Imagine a great artist whose work is seen on a daily basis by hundreds of thousands of people. Yet, even though many not only enjoy, but are transported by, his triumphs, they don’t know his name. (We’re not speaking of sculptures in public places. However small, the artist’s name is usually inscribed or affixed.)
It’s not that this artist is neglected. His many honors include MIT’s Eugene McDermott Award, one of the most coveted arts awards in the US, and election to France’s “Les Arts et Lettres.” Ordinarily, this author is disinclined to celebrate the most successful and wealthy. It’s just that this man’s work demonstrates the extent to which developing a public space can set the viewer’s spirit free from its earthly moorings.
Yes, Spaniard Santiago Calatrava works in the field of architecture, which, in the US, is only intermittently thought of as an art by the public. We prefer form or flash in our architecture, not art.
It figures then that his first American commission was an art museum, Milwaukee’s. In Europe, Calatrava, who began securing important commissions as soon as he got out of school, is renowned for everything from bridges and railway stations to the Stadium at the 2004 Athens Olympic.
He’s since completed a number of designs for American clients, but only the Sundial Bridge, which spans the Sacramento River in Redding, California, has been completed. While those who use and view it may not know the architect’s name, it’s become a tourist attraction. Of course, not all Americans will be impressed by his work.
The range of reactions likely runs thusly:
1. “Don’t force that artsy stuff down our throats.”
2. “Usually I don’t go for that kind of thing. But I like this.”
3. Or, as New York’s Mayor Mike Bloomberg exclaimed when he saw Calatrava’s designs for the World Trade Center Transportation Hub at Ground Zero: “Wow.”
What of architecture critics? Herbert Muschamp of the New York Times called the Ground Zero design “breathtaking.” On the other hand some critics find that Calatrava’s work pales before that of the two Franks — Lloyd Wright and Gehry. To them Calatrava panders to the masses.
In 2005 the Metropolitan Museum of Art hosted an exhibition of his sculptures and models of his buildings. Writing in the New York Review of Books, Martin Filler maintained that Calatrava would never have been granted a show if he weren’t a successful architect.
“It’s a long way from Walt Disney to Frank Gehry,” Filler wrote, “and Calatrava falls somewhere between the two.” In fact, he makes Calatrava sound like the Andrew Lloyd Weber of modern architecture.
Regarding the two architects, “Calatrava’s busy but basically obvious buildings can be comprehended at first glance. . . whereas Gehry’s complex and ambiguous compositions take more time to absorb.”
But take a look at a photo of Gehry’s most famous work, the Guggenheim Museum Bilbao (third figure from the top; the rest are Calatrava). While undeniably brilliant and leavened with a dash of whimsicality, it can be viewed as art masquerading as sculpture. Not unlike a film that hews too closely to the literary novel on which it’s based, Gehry seems to have descended from the semi-arid heights of serious art.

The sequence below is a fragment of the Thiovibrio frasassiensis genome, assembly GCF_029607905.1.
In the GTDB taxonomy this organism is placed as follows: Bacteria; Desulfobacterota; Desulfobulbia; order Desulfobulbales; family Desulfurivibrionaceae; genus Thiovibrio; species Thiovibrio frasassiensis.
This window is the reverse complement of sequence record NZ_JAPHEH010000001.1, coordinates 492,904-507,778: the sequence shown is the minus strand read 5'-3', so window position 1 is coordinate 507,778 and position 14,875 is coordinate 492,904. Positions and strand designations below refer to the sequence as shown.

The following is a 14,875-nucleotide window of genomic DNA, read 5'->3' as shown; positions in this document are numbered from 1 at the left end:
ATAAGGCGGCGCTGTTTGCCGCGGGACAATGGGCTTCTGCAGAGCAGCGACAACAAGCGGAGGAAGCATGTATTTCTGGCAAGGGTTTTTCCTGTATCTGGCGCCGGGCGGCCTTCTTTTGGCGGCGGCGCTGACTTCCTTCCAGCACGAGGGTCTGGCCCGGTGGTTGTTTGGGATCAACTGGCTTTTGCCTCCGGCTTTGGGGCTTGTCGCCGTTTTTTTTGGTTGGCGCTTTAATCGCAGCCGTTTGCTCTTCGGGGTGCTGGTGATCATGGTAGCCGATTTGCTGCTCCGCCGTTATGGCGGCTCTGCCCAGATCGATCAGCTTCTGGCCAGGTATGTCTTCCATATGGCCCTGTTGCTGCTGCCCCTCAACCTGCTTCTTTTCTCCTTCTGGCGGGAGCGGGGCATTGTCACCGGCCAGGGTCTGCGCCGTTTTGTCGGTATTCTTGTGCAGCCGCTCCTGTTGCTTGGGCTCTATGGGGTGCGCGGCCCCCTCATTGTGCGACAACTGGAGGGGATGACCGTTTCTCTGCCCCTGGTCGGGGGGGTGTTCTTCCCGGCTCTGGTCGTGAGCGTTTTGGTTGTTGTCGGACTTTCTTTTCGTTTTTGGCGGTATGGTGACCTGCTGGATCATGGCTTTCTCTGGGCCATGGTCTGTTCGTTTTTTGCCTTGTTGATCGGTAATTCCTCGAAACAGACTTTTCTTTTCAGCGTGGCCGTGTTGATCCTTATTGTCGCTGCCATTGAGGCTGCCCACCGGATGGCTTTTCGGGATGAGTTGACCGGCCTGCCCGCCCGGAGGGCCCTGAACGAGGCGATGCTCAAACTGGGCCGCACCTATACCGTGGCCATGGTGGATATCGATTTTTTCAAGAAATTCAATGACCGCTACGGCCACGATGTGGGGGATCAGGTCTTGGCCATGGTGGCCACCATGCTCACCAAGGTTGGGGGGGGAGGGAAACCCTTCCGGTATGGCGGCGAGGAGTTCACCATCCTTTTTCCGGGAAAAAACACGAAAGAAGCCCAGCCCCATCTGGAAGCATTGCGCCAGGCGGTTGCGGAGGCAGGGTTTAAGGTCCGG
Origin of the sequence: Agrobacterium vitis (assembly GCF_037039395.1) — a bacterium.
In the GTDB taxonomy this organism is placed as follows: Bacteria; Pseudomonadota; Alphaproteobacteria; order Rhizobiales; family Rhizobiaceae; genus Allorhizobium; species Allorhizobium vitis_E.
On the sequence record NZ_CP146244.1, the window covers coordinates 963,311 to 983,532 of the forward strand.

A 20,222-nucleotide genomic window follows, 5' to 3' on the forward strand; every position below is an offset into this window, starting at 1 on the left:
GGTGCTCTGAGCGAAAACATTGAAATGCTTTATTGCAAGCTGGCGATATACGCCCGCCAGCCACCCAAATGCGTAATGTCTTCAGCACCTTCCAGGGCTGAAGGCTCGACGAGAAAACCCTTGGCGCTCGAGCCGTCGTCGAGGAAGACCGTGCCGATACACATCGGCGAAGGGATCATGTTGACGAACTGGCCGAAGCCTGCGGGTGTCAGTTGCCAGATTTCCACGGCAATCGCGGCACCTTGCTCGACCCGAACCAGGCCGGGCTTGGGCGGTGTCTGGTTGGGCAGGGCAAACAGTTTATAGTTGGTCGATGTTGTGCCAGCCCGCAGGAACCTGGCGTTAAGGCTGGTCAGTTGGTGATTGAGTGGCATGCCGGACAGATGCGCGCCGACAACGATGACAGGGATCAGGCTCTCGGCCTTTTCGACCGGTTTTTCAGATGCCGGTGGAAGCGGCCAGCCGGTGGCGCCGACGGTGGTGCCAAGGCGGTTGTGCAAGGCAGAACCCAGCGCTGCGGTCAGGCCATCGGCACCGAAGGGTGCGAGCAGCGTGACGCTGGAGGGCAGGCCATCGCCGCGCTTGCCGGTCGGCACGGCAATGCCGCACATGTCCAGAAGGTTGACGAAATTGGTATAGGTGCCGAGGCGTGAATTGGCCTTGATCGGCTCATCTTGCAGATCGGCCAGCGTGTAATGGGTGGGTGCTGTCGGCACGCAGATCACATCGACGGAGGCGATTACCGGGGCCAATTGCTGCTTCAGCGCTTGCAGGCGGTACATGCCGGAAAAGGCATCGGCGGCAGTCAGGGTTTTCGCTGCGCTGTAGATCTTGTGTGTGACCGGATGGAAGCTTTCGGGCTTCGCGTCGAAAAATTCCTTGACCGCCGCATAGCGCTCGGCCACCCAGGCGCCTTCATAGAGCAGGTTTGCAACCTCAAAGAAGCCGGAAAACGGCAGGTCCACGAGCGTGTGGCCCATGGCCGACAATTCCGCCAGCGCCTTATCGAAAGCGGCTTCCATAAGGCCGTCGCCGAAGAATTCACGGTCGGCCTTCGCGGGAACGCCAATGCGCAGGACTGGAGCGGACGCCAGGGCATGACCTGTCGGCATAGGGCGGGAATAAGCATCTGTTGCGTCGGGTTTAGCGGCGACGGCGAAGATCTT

Calatrava, on the other hand, isn’t too proud to extend a hand to the viewer and welcome him aboard. The thanks he gets for this from Filler is the charge that it’s “kitsch.”
To the public, he writes, “the ambition of Calatrava’s architecture is exhilarating, and reassuring in its recollection of a time, not so long ago, when technology held out the promise of unlimited human progress. [It taps] into a deep-seated desire for a future quite different from the one we are facing.”
Even if the familiar and, at times, literal shapes of Calatrava’s work function as hooks, doesn’t that still elevate the viewer to a realm once inaccessible to him or her?
For instance, his Planetarium in Valencia is mechanized, and opens and shuts like a giant eye. His 9/11 design, as Filler describes it, is like a “vision of the bird of peace fluttering up from the hands of a child.” Though it’s not to his taste, Filler admits that it “has an intuitive understanding of the emotional issues in play at Ground Zero and is not shy about emphasizing them.”
In fact, that can safely be said of most of Calatrava’s work.
It behooves us to mention that the megalomania required to be both a top architect and his or her client can cause unintended consequences. For example: “The emergency fund-raising drive the Milwaukee Art Museum launched to pay off the last $25 million in cost overruns set off a chain reaction that has brought several of the city’s older cultural institutions close to bankruptcy because of increased competition for local donations.”
Calatrava granted Charlie Rose an animated, passionate interview at that time. The negative impact of his work on a community wasn’t discussed. Instead Rose brought up the transportation center that would need to be rebuilt at Ground Zero.
Rose: “Because of what happened [the opportunity exists to] build a memorial at Ground Zero. . . the transit. . . the people who come into that central zone. . . . It will probably be imperative that they design something that will require your kind of imagination.”
Calatrava: “There is no better homage to the past and the circumstances of it than to make a connection with a lot of life, everyday life. . . . It’s a wonderful idea, you see, that you can bring half a million persons who will maybe for a short moment remember this place.”
Did Calatrava’s suitability for the Ground Zero project spontaneously occur to Rose? Or had Calatrava already applied for the commission and were both he and Rose being either coy or discreet?
Corrected on March 17.